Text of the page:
A Historical Commitment to Caring for the Least of These

Third Way Wider ViewNovember 26, 2014

Washington Comment

The author of Hebrews writes, “Keep on loving one another as brothers and sisters. Do not forget to show hospitality to strangers, for by so doing some people have shown hospitality to angels without knowing it. Continue to remember those in prison as if you were together with them in prison, and those who are mistreated as if you yourselves were suffering.” (Hebrews 13:1-3)

God calls His people to love the stranger and to show kindness to the widow and orphan. In response to the high numbers of deportations separating families, coupled with the inability of the U.S. Congress to pass an immigration reform bill, churches in the United States have resurrected the Sanctuary Movement of the 1980s as a way of showing God’s hospitality to the stranger.

At the height of the Sanctuary movement, more than 500 churches offered sanctuary to asylum seekers from Central America, with another 1,000 churches offering support. The current Sanctuary movement, dubbed “Sanctuary 2014,” is growing and currently involves over 90 congregations across 12 major cities. Three cases have been won, including the case of Beatriz Ramirez who had her deportation suspended earlier this month.

Germantown Mennonite Church in Philadelphia, Pennsylvania, has recently moved from being a supporting church to a full Sanctuary church, meaning that the church is available to house immigrants in danger of deportation. Pastor Amy Yoder McGloughlin said that the decision was one made by the entire congregation. It was a year-long process of sharing stories and worshipping with other communities.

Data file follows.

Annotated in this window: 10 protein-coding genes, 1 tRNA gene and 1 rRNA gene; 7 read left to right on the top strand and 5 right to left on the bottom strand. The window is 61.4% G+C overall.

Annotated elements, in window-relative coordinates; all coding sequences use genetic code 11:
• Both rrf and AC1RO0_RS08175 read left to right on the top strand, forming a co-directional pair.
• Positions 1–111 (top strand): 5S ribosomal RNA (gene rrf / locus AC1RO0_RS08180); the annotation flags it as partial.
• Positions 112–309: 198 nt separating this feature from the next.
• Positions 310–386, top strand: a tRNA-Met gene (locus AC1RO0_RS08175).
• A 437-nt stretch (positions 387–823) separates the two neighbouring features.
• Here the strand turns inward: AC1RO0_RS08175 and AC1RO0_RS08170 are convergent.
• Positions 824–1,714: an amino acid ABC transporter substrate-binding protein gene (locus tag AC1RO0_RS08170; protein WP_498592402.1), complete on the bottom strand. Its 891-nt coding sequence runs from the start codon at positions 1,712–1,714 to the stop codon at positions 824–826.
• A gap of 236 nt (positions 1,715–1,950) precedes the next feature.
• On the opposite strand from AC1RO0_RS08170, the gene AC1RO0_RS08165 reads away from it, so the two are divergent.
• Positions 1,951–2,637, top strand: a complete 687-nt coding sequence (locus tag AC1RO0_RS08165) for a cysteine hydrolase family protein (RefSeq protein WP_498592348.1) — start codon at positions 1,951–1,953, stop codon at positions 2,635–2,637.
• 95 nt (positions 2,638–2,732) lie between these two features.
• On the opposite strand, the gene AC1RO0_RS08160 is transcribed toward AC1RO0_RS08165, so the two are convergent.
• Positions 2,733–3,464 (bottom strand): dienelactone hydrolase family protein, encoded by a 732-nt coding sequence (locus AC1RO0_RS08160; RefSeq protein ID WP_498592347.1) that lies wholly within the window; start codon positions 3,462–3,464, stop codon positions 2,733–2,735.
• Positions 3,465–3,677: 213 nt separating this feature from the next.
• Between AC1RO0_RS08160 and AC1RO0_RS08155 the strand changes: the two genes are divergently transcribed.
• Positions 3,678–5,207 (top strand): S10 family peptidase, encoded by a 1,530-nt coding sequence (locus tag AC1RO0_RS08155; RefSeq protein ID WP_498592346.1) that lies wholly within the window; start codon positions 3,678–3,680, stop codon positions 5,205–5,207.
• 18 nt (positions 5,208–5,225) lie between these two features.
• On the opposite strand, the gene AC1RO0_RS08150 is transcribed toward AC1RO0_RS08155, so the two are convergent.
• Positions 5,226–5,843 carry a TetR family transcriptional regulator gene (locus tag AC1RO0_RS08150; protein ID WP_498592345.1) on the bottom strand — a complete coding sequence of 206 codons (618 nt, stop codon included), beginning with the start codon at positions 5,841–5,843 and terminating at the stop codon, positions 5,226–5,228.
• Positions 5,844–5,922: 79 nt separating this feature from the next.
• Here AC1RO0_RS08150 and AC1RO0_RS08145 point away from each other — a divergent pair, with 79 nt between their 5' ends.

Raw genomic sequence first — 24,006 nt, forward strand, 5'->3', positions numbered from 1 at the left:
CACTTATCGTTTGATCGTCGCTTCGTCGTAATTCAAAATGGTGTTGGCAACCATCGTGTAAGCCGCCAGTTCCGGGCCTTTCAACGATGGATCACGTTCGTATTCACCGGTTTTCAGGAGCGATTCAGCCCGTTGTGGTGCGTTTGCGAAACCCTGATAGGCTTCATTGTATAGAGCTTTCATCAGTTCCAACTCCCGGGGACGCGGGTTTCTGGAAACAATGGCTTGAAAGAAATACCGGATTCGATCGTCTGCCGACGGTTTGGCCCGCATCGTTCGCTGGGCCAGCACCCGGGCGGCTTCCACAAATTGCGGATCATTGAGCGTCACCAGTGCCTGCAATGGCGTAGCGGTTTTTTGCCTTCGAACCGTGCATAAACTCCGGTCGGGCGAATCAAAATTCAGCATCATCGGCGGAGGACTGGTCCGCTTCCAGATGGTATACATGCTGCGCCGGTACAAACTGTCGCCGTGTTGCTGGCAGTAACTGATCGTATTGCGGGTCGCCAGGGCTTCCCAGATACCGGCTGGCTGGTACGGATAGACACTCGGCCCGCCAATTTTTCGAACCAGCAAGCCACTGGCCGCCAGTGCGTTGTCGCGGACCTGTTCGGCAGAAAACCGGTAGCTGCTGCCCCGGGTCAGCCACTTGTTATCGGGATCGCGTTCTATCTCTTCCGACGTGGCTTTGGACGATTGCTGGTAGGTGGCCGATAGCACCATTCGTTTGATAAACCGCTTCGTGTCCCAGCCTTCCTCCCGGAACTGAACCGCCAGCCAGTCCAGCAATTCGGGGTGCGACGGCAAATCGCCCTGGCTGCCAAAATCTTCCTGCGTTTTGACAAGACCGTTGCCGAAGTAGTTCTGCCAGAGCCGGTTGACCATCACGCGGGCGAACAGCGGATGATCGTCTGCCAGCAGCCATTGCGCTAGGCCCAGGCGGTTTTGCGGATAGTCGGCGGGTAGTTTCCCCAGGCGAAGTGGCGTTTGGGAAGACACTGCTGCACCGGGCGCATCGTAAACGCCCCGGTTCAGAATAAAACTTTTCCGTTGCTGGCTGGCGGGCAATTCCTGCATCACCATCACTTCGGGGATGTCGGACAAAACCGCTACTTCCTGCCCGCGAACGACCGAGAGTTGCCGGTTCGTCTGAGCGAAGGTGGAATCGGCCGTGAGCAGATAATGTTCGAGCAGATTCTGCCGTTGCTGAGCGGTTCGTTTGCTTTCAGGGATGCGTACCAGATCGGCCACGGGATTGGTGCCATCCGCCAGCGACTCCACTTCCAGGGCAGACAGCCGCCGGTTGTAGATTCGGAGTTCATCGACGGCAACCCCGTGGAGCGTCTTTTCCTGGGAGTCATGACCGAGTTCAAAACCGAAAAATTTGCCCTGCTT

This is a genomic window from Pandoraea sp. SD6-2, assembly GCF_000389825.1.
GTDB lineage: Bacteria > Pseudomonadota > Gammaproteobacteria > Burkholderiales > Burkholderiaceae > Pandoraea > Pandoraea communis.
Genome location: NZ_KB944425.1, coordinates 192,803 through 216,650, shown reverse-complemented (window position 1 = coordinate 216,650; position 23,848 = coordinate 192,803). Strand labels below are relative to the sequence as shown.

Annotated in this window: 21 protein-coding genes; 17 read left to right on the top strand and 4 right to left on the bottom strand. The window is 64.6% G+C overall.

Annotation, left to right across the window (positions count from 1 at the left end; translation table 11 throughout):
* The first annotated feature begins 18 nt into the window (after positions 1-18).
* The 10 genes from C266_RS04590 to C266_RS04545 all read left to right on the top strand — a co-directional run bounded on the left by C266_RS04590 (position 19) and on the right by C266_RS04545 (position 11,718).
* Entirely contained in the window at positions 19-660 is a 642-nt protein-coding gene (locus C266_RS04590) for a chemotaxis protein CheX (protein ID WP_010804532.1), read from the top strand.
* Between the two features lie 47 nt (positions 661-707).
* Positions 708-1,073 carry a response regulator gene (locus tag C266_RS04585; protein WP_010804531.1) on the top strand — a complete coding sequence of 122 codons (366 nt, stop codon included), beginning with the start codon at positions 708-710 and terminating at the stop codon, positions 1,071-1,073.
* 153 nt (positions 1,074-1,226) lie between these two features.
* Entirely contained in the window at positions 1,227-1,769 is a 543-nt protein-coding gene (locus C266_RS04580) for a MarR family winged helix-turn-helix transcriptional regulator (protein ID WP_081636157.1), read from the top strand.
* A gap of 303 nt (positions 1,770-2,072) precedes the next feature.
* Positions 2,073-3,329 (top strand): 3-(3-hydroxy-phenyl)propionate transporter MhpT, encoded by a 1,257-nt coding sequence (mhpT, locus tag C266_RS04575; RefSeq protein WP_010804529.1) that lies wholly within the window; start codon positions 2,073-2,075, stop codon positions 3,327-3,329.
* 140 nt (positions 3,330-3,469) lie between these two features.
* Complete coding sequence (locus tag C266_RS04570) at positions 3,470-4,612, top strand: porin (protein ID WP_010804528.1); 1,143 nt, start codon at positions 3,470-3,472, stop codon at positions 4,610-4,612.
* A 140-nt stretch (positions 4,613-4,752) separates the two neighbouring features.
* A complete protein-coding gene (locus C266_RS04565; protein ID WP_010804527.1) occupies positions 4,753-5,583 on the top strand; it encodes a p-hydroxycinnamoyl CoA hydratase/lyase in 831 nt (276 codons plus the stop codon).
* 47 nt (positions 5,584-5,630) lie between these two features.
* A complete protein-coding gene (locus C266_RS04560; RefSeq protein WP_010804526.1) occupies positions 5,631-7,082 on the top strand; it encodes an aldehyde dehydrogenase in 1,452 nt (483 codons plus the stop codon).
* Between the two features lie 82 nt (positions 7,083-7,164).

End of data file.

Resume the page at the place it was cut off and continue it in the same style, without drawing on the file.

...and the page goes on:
Germantown Mennonite Church voted on October 26 to become a full Sanctuary congregation. The process was entirely congregation led, said McGloughlin. “I wanted the congregation to take ownership.”

“Hebrew Scripture reminds us that we were aliens in the land,” McGloughlin said, referring to the Israelites wandering in the desert for 40 years and Jesus’ command to “love your neighbor as yourself” and that “whatever you do for the least of these, you did for me.”

McGloughlin referenced her congregations’ long history, being the oldest Mennonite congregation in the U.S., and its personal immigrant history asGermantown Mennonite Church. “We desire to be in solidarity with our community,” McGloughlin said, and that includes the immigrant community of Philadelphia.

Also joining the movement from the Anabaptist tradition are First Mennonite Church of Denver and Philadelphia Praise Center.

While it is important to continue to urge Congress to pass immigration reform it is also important to address the needs of immigrants in our communities today. President Obama has taken action to allow many undocumented immigrants to stay in the U.S., at least temporarily, but many others who do not qualify for this program will continue to be under the threat of deportation.  As such, churches are encouraged to support the current Sanctuary movement and seek God’s justice by caring for the “least of these.”

Interested in more analysis from the MCC Washington Office? Sign up to receive our free quarterly newsletter, the Washington Memo, as well as our monthly electronic newsletter, the E-Memo.